Sensor analysis and initial assessment of detectable first hoof contacts and last break-overs as unique signal fluctuations for equine gait analysis.
Additional Document Info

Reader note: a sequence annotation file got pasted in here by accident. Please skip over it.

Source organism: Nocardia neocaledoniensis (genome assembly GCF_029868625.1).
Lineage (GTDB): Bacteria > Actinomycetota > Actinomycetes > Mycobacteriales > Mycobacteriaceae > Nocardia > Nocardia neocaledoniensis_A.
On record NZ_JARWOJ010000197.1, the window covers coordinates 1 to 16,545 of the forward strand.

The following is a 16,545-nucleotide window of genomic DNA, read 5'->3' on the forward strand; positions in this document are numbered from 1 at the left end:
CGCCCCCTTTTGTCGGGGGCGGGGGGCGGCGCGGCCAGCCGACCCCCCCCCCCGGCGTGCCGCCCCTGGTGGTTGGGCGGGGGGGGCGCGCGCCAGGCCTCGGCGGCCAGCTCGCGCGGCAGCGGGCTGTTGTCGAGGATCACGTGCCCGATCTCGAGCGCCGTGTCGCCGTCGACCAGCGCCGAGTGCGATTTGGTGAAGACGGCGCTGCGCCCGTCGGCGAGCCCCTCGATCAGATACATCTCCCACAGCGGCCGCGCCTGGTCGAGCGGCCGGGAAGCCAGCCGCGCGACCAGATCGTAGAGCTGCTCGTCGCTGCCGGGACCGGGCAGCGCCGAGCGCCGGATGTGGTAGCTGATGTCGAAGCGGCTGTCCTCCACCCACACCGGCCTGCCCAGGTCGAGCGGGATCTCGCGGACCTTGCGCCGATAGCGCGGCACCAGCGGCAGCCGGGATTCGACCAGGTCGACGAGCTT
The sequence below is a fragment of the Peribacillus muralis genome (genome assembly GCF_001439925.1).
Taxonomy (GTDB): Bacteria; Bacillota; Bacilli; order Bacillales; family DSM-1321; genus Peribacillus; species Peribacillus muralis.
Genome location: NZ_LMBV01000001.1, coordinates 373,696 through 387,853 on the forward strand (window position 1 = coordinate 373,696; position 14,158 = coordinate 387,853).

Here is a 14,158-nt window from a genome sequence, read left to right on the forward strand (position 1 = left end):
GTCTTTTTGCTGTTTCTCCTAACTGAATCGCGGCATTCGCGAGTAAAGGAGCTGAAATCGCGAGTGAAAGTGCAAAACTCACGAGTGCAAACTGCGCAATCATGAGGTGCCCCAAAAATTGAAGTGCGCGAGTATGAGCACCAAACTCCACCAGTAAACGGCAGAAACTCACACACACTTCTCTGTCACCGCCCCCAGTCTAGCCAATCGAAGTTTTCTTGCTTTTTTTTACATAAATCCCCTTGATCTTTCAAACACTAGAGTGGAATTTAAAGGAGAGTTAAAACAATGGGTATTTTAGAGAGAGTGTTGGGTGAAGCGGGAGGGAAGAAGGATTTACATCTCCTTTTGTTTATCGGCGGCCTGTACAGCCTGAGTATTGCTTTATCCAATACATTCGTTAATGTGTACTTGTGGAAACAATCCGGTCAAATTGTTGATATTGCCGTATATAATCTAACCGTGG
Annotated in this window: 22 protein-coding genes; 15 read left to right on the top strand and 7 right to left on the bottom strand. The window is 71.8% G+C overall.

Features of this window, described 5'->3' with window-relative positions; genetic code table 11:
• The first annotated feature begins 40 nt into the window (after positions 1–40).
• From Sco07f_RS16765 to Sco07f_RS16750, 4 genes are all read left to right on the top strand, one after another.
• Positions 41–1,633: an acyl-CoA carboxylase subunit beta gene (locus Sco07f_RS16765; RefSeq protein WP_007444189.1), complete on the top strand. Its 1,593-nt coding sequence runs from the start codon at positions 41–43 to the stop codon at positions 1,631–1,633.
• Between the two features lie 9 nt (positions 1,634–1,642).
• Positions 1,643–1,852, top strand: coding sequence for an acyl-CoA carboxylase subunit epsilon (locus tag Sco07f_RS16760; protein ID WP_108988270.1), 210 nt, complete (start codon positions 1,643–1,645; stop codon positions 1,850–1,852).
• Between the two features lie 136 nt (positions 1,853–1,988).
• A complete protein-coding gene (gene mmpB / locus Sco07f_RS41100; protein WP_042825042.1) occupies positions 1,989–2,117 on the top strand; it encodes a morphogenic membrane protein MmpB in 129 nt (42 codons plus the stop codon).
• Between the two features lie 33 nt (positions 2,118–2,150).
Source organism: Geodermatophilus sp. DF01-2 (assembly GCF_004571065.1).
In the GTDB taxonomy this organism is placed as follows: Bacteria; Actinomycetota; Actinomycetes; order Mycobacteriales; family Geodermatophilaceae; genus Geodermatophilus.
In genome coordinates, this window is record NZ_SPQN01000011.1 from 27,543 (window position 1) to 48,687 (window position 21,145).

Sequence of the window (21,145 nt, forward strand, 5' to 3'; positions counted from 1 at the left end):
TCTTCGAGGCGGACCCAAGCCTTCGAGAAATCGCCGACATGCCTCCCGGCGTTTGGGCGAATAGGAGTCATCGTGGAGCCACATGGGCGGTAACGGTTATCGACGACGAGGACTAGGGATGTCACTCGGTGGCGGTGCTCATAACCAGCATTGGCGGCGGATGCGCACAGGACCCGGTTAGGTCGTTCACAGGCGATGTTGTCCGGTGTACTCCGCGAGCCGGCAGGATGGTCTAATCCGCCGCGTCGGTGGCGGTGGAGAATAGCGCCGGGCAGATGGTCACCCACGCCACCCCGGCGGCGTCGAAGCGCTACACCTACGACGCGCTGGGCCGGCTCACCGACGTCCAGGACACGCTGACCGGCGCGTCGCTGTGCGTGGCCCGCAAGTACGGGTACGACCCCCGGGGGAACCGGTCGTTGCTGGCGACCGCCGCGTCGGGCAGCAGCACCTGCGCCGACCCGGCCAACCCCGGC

The objective of the control study was to assess 2 prominent fluctuations in a single optical signal as being either a true first hoof contact or a last break-over based on descriptive measures. The study builds on initial findings from a preliminary investigation of the embedded-optical-base system's (EOBS) capabilities in signal capturing and feasibility as potential alternative to existing gait technologies, such as piezoelectric (e.g., load cell) systems. Hoof contacts and break-overs were measured (0 to 1 au; arbitrary units) using a 2.4-m (length) 0.9-m (width) platform containing 1 EOBS. Three mixed-breed horses (n = 3) were injected with saline or either 100 IU or 200 IU Botox (i.e., onabotulinumtoxinA) with a 2.5-mL final volume. Injections were made into the deep digital flexor muscle at the motor end plates, with electromyography and ultrasound guidance. Horses were observed for 3 time points (pre-, post-, and recovery test days) over the span of a 4-mo period. Signal fluctuations [i.e., amplitude of hoof impacts based on true first hoof contacts (S TS) and true last break-overs (S TL)] and kinematics [i.e., complete gait pass (CGP) time duration (T)] were recorded from each horse. Visual observations and video analysis were used for determining gait pattern categories. Individual horse measurements were analyzed for each trial, compared with video data and classified. Comparison of primary signal fluctuations (i.e., S TS vs. S TL; forelimb vs. hindlimb) exhibited significant differences between hoof contacts and break-overs (P < 0.05). Right and left forelimb hoof contacts and hindlimb break-overs were not significantly different (P = 0.966; 0.063 0.135; Estimate SE; P = 0.606; 0.176 0.142; Estimate SE, respectively). Additionally, treatment vs. saline forelimbs did not exhibit significant difference (P = 0.7407; -0.098 0.279; Estimate SE). Overall, data showed that the EOBS can collect repeatable and unique primary signal fluctuations as prominent and different gait measurements providing evidence to further development and research of the sensing system.